St Patrick's Catholic Cathedral

James Street, Toowoomba

 

PRESENT ORGAN: Whitehouse Bros, Brisbane, 1935
Restored & removed from rear gallery to transept 1973-74 Walter Emerson, Toowoomba
2 manuals, 7 ranks extended, electro-pneumatic action

SECOND ORGAN (in storage at this location): See Park Presbyterian Church, Highgate Hill




St Patrick's Catholic Cathedral, Toowoomba
[Photograph by Trevor Bunning (November 2011)]


Historical and Technical Documentation by Geoffrey Cox
© OHTA 2011, 2016 (last updated November 2016)



The first Catholic priest to the Toowoomba area was appointed in 1862, and a timber church was erected on the present site of St Patrick's Cathedral in 1863, also serving as a school. Most of the present Victorian Gothic stone building was constructed between 1883 and 1889 to the design of the prolific local architect, James Marks, who had settled in Toowoomba in 1874. With the creation of the Diocese of Toowoomba in May 1929, St Patrick's became the Cathedral, and the original building was extended in the early 1930s. The completed Cathedral was formally opened and dedicated on 24 March 1935.1 At the conclusion of the Mass of Dedication, it is recorded that the Papal March was played on the organ.2





St Patrick's Church, Toowoomba, c.1894
[Photograph: John Oxley Library, State Library of Queensland]




Foundation stone for additions to the Cathedral in 1932
[Photograph by Geoffrey Cox (June 2012)]




General interior view of St Patrick's Cathedral, Toowoomba
[Photograph by Trevor Bunning (November 2011)]

 

Present Organ.

The organ was built by Whitehouse Bros of Brisbane in conjunction with the enlargement and completion of the Cathedral, and a plaque on the instrument records that it was presented to the Cathedral by Mrs Patrick Gaven in 1935. The firm's ledger entry is dated November 1934. It records that the specification had been drawn up in July 1933, and that a quotation for the oak casework had been given in May 1934. The total cost was £1,683, and the final payment was made in January 1935.3



Plaque acknowledging the gift of the organ in 1935
[Photograph by Geoffrey Cox (June 2012)]

This was the largest of the firm's electro-pneumatic extension organs, comprising seven ranks of pipes, most of which are extended over two manuals and pedals. The first instrument of this type had been built by the firm for St Andrew's Presbyterian Church, Bundaberg in 1932, followed by others at Holy Rosary Catholic Church, Bundaberg (1933), the Presbyterian Church, Ithaca (1933) and St James' Catholic Church, Forest Lodge, NSW (1934).

.

The 1935 Whitehouse Bros organ
[Photograph by Howard Baker (1990s)]

The detached roll-top console, imported from Aug. Laukhuff, is a standard Whitehouse type of the period that can be observed, for example, at the Methodist Church, Chatswood (1930), Holy Rosary Catholic Church, Bundaberg (1932), the New England Girls' School, Armidale, NSW (1936).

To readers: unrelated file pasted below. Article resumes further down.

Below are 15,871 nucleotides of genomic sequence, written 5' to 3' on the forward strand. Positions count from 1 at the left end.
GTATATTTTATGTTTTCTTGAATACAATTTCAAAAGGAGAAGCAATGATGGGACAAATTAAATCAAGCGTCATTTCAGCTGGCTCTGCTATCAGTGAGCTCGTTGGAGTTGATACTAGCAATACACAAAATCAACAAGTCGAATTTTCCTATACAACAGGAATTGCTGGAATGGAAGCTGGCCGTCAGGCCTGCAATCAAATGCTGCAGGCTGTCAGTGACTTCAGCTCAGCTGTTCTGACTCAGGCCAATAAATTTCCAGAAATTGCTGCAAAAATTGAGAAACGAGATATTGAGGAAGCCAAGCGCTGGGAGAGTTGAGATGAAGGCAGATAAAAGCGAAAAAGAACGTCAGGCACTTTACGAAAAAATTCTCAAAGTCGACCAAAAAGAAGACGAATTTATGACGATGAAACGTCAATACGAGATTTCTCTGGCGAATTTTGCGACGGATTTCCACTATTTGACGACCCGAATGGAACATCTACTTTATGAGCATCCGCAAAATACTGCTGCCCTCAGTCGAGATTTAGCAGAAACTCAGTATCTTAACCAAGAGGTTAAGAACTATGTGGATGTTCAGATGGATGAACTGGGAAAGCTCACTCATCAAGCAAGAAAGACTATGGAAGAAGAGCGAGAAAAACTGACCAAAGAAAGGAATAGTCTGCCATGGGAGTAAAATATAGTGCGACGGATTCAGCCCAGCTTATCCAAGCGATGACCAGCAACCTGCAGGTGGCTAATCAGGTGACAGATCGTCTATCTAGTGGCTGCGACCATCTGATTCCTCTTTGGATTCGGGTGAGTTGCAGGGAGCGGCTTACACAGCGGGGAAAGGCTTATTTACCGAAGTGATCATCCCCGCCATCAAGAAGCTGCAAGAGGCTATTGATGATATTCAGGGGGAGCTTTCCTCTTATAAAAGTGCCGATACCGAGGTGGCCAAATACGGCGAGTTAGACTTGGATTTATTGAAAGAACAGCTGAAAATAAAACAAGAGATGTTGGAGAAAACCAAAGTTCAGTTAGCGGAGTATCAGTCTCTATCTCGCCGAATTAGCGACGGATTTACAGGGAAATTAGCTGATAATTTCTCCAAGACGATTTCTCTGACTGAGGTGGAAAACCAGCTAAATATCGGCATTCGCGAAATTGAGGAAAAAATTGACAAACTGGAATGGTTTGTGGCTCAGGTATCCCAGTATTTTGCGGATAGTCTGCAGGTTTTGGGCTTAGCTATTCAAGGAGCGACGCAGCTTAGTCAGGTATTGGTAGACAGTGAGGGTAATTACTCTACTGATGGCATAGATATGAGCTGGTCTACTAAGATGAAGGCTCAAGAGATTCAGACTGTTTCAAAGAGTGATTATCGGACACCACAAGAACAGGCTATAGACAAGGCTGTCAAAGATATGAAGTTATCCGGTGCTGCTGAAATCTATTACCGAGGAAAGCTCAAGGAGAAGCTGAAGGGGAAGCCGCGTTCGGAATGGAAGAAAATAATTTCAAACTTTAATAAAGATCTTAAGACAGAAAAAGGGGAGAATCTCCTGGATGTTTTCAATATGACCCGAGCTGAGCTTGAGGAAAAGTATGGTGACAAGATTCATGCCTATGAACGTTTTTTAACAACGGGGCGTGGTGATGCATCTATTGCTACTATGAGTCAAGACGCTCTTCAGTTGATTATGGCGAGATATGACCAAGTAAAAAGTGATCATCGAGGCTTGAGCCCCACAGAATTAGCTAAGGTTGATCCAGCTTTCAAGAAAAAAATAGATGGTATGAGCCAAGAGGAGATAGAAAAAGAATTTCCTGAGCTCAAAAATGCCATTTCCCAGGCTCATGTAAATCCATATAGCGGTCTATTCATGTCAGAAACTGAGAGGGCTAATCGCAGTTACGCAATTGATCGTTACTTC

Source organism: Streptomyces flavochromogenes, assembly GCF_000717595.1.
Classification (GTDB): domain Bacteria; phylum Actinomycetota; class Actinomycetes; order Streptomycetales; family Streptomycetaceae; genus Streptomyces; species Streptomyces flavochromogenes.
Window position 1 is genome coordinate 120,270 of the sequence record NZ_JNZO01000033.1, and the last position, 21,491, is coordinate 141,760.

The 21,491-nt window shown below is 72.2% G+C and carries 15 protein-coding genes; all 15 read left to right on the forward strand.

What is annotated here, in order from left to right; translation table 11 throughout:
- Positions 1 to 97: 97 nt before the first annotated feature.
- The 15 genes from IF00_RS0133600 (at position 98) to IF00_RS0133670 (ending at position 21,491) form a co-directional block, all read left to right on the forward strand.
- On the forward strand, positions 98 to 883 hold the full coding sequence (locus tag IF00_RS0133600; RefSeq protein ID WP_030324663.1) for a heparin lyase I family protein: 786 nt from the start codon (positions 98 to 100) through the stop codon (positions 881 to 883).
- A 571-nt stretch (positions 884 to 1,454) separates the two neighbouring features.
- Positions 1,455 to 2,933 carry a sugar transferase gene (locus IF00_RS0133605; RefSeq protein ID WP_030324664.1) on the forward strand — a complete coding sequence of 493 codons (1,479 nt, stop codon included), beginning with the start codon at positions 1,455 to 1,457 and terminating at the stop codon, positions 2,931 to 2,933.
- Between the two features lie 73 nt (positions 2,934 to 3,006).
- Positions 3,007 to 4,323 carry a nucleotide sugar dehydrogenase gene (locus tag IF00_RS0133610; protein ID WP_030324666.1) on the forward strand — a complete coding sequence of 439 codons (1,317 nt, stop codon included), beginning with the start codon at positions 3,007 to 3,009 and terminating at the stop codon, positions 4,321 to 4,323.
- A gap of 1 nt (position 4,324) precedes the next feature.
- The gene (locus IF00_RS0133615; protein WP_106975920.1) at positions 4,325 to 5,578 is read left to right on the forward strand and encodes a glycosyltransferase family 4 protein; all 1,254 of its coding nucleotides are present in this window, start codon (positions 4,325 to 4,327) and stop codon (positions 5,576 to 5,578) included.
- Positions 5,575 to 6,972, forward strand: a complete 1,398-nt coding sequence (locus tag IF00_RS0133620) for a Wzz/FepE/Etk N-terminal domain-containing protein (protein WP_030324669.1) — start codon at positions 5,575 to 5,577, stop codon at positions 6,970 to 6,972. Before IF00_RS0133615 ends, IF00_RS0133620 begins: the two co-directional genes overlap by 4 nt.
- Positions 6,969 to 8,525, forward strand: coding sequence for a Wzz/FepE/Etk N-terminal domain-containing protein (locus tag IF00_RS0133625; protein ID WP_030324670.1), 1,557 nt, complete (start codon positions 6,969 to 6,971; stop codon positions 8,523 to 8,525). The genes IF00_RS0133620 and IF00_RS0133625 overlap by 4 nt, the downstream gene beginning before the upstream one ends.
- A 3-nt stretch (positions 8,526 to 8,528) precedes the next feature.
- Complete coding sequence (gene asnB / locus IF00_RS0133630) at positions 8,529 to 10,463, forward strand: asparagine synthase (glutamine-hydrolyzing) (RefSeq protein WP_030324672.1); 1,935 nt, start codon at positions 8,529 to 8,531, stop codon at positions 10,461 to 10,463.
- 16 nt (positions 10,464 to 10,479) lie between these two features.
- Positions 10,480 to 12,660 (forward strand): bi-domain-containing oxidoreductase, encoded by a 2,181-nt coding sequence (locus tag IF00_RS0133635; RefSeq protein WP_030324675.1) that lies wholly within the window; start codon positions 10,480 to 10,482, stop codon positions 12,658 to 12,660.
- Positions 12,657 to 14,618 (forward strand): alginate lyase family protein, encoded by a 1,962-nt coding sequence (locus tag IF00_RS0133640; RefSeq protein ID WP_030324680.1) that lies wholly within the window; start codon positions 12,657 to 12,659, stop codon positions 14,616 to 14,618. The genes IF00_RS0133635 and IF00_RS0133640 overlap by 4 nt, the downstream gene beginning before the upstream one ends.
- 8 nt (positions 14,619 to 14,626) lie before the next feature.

The divided oak case has façade pipes only in the left-hand section. Comprising two towers with decorative braces and a central flat with transom rail, the design was standard to many Whitehouse organs of the late 1920s and early 1930s, including those at St Andrew's Presbyterian Church, Inverell (1927), St Paul's Presbyterian, Armidale (1929), St Andrew's Presbyterian, Chatswood (1930), and the Presbyterian Church, Ithaca (1933).

The organ was originally located in the rear gallery (choir loft) on either side of the window, with the console placed in the centre. It was restored and removed to the transept by Walter Emerson of Toowoomba in 1973-74, when the rear gallery was removed.This was in association with extensive renovations to the Cathedral that had commenced in 1972.5









The 1935 Whitehouse Bros organ
now located in the south transept
[Photographs by Trevor Bunning (November 2011)]


 

GREAT
Double
Open Diapason
Stop Diapason
Gamba
Principal
Flute
Dulcet
Trumpet

SWELL
Bourdon
Principal
Gedact
Viol
Octave
Flute
Salicet
Piccolo
Cornopean
Oboe

PEDAL
Sub Bass
Bourdon
Bass Flute
Octave
Cello

COUPLERS
Great to Pedal
Swell to Pedal
Swell to Great
Great Sub
Great Super
Swell Sub
Swell Super

16
8
8
8
4
4
4
8


16
8
8
8
4
4
4
2
8
8


16
16
8
8
8










A
B
A
C
B
A
C
D


A
E
A
C
E
A
C  [later renamed 'Viol']
A
D
F


G
A
G
A
C









Detached stop-key console
Electro-pneumatic action
Oboe tremulant
General tremulant
Compass: 61/30
3 thumb pistons to Swell Organ
3 thumb pistons to Great & Pedal Organs
3 toe pistons to Great & Pedal Organs.6
















Console details of the 1935 Whitehouse Bros organ
[Photograph by Trevor Bunning (November 2011)]

Organ in Storage.

A second organ has been in storage at this location since around 1998, with a view to rebuilding and enlarging the present instrument.7 It was built originally by B.B. Whitehouse & Co of Brisbane in 1913 for the Park Presbyterian Church, South Brisbane, (now Highgate Hill) and comprises 2 manuals with 12 speaking stops and tubular-pneumatic action.

_____________________________________________________________________

1 Queensland Heritage Council, Queensland Heritage Register, location 600844; Donald Watson & Judith McKay, Queensland Architects of the 19th Century: A Biographical Dictionary (Brisbane: Queensland Museum, 1994), pp. 121-22.

2 The Courier-Mail (25 March 1935), p. 12.

3 Whitehouse Bros Ledger (1922-1940), p. 483.

4 Personal communication to G. Cox from Walter Emerson, February 1974.

5 Queensland Heritage Council, Queensland Heritage Register, location 600844.

6 Specification noted by G. Cox, February 1974.

7 Personal communications to G. Cox from Simon Pierce, January 2001 and March 2003.